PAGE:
TikTok, Facebook, Twitter and now Threads… social media provides employees with a million and one ways to bring a company into disrepute: from posing in uniform and bad-mouthing customers on a personal channel to making an ill-judged comment on their official page. With 98% of workers saying that they have social media for personal use, it is intrinsic to a business that they have rules in place to prevent any mishaps from happening.

Down under, the Nursing and Midwifery Council of New South Wales even had to warn its members about creating (presumably adult) content on OnlyFans. The situation came to light after Australia’s Health Care Complaints Commission revealed it had received complaints about health practitioners’ use of OnlyFans. The Nursing and Midwifery Council responded by cautioning its members, stating they risk bringing the profession into disrepute.

The dangers are not limited to such reputational damage. Bullying, a lack of productivity, privacy and cybersecurity issues, or more niche problems like accidental insider trading within financial services are all potential threats. Statistics have proven that one in 10 job seekers between the age of 16 and 34 have been rejected from a job because of something posted on social media. Being conscious of a digital footprint is more essential than ever.

This means that any employer should have a social media policy for their staff. More than this, the employer needs to make sure it is clearly communicated and, if necessary, enforced. Having a policy establishes a code of conduct to protect a company’s reputation and ensures employees know they are accountable for their actions.

What is a social media policy?

A social media policy sets out the rules and parameters of social media usage, both on a company’s official channels and, where it can be linked back to the company, employees’ personal accounts. It will also explain the consequences of breaches – linked to their disciplinary policy.

A social media policy will apply to all members of staff, from the most junior to the most senior. It ensures that all employees, irrespective of position, are held to the same standards.

Essentially, a well-crafted policy also reduces confusion by defining what constitutes acceptable and unacceptable behaviour. It will help staff to think twice about the potential consequences of their social media activities. It prompts them to stop and think before posting inappropriate material online.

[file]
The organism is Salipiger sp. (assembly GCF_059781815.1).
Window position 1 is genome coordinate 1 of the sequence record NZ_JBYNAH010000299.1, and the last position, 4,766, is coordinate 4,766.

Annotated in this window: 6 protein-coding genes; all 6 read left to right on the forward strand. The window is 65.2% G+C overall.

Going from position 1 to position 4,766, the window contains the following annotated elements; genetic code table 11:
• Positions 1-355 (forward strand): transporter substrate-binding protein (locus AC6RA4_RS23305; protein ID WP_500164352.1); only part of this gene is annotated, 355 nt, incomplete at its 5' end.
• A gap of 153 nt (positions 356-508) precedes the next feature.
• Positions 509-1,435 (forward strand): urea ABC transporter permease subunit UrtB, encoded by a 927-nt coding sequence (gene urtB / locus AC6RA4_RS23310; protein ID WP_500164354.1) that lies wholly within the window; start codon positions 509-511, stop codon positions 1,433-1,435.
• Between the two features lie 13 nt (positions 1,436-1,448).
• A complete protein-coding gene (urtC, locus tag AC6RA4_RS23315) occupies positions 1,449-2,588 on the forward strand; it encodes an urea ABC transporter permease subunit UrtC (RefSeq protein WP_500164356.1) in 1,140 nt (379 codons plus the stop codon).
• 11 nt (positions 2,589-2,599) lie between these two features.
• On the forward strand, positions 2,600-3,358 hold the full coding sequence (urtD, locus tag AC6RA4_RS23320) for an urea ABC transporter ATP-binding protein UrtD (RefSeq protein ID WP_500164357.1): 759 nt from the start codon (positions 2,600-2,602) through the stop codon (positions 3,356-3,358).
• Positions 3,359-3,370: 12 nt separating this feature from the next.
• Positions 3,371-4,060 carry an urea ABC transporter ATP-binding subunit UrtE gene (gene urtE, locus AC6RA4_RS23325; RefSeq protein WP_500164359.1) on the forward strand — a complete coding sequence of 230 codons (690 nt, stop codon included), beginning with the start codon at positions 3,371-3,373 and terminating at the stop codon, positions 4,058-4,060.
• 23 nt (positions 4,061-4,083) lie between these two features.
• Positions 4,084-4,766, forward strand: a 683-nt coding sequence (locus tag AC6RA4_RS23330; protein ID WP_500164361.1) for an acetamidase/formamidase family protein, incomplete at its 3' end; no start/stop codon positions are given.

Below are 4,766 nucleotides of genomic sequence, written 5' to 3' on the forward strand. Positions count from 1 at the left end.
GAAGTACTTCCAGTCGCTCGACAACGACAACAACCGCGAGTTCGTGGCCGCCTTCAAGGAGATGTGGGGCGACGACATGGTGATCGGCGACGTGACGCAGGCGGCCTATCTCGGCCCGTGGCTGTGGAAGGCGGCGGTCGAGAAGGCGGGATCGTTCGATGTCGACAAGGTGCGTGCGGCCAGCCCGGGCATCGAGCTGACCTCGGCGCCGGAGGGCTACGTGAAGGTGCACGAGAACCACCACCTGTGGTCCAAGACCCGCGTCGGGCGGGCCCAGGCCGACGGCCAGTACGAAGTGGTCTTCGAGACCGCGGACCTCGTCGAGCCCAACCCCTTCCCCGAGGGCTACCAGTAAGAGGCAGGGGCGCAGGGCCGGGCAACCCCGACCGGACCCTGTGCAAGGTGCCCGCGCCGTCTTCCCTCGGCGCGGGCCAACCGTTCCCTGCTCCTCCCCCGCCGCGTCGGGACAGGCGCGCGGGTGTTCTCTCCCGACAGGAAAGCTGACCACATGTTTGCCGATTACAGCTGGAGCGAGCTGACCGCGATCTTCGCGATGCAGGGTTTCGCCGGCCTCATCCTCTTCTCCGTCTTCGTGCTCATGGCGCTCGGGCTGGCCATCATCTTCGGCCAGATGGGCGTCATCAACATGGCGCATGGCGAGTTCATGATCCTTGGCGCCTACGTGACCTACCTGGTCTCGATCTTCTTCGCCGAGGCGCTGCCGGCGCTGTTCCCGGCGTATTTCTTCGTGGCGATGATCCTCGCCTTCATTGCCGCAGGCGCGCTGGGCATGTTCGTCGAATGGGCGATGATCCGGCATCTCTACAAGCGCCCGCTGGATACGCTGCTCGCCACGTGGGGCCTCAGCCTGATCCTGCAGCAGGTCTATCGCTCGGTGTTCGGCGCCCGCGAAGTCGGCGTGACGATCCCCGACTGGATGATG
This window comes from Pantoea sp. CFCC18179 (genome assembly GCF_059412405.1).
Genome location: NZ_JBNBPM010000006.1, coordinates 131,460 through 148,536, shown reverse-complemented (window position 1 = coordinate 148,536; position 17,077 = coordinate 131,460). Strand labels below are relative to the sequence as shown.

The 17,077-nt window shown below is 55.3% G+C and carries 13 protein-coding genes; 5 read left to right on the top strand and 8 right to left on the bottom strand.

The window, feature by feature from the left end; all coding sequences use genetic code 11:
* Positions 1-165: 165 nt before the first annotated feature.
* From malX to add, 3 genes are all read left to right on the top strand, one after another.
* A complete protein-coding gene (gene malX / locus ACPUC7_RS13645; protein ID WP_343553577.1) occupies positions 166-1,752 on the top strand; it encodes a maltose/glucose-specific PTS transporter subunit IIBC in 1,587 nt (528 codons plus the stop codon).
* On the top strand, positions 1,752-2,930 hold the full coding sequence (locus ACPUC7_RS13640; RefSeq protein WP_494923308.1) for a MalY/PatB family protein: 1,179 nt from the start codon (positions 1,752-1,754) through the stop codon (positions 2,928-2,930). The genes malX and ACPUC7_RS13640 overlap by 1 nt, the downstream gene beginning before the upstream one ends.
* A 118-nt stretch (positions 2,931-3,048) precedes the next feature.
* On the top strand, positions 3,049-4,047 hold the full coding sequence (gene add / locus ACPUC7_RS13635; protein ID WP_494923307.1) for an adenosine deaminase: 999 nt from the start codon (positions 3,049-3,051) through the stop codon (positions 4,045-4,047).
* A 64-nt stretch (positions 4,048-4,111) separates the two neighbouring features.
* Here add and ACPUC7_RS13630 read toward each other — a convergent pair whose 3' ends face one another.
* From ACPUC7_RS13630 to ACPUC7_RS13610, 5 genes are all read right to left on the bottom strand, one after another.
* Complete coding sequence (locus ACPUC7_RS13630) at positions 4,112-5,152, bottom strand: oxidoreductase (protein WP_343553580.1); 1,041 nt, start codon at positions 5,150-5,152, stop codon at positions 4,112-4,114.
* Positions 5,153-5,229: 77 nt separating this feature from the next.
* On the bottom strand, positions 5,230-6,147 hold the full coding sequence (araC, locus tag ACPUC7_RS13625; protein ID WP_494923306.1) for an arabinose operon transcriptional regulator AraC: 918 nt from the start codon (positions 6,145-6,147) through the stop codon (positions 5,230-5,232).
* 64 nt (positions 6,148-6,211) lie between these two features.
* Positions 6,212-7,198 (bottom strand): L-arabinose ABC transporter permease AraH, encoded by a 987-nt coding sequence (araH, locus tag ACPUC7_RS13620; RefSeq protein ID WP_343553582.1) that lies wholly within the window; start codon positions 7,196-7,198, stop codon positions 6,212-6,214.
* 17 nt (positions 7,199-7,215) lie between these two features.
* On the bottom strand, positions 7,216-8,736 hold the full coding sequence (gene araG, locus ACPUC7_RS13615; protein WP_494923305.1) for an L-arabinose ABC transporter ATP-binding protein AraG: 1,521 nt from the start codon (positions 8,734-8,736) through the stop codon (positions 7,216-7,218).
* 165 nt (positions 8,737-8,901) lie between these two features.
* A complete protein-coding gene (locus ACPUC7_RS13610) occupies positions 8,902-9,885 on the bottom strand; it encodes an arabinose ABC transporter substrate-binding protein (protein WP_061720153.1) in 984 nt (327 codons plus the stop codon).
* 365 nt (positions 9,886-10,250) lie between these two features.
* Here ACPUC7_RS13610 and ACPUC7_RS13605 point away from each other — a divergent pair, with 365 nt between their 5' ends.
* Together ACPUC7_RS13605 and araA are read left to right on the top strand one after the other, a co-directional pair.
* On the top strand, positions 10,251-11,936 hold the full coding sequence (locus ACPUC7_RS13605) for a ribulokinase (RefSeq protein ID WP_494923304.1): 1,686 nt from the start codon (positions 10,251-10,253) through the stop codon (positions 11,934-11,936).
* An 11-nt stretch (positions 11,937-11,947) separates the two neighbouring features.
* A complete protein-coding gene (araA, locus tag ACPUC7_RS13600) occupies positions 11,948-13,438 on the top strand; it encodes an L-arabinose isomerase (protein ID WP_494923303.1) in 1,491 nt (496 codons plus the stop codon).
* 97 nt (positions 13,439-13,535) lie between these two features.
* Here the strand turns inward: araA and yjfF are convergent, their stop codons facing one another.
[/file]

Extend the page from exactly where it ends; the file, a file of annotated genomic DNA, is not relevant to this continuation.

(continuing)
Having a social media policy also reduces the risks of getting embroiled in legal disputes over issues such as defamation, harassment, intellectual property and copyright violations and disclosure of confidential information.

What kind of things should a social media policy include?

There are many points which should be included in a social media policy. Some of these points might appear obvious and seem like common sense, but it is essential to spell them out. By doing so, an employer leaves nothing to chance. Employees must be aware that whatever they post online may have lasting consequences, professionally and personally.

Relating to your company pages, a social media policy may include:

       Specifying who is authorised on the accounts

       A sign-off process

       Understanding copyright

       Warning against publishing confidential information

       Staying on brand (e.g., proper spellings, avoiding slang)

       Fact-checking before publication or reposting

       A complete ban on profanity and hate speech

       Careful protection of log-in details, and other cybersecurity matters

       How to escalate problems and respond to crises

There might not be as much control over personal usage, but there are important things to cover:

       Avoiding posts that will bring the company into disrepute

       Posting nothing which may be construed as bullying by colleagues

       Prohibiting personal social media use during company time

       Possibly including a disclaimer on profiles that an individual’s views are not representative of the company

What next?

Once a policy is written and approved, it should be considered the first step in creating a responsible online presence. Its success hinges on communication – every employee must see it. Adopting a systematic approach to disseminating the social media policy is essential. It should involve communication channels, such as company-wide emails, and compulsory in-person or online training sessions.

Most importantly, the employer should have a system that validates that every staff member has read and acknowledged the policy to prove they have accessed and understood its contents. This is so that they can be referred to during any subsequent disciplinary process and should any sanction be challenged at a tribunal.

Onboarding of new staff is an obvious time to do this, as well as periodic reminders to existing staff or when an employee is newly charged with operating company social media accounts.

Employees can be wonderful advocates for your business – both to customers and prospective staff. Safely harnessing the energy they bring can give a significant competitive advantage. Often overlooked, the positive impact of an employee’s influence reaches beyond the confines of their workplace. They can become powerful brand ambassadors for their organisations online and in person.

Love it or loathe it, social media is entwined in everyone’s lives now. The BBC/Gary Lineker/UK government episode earlier in 2023 shows just how much a few lines of text can derail operations when there is no clarity on what is allowed.

For further information visit HR Dept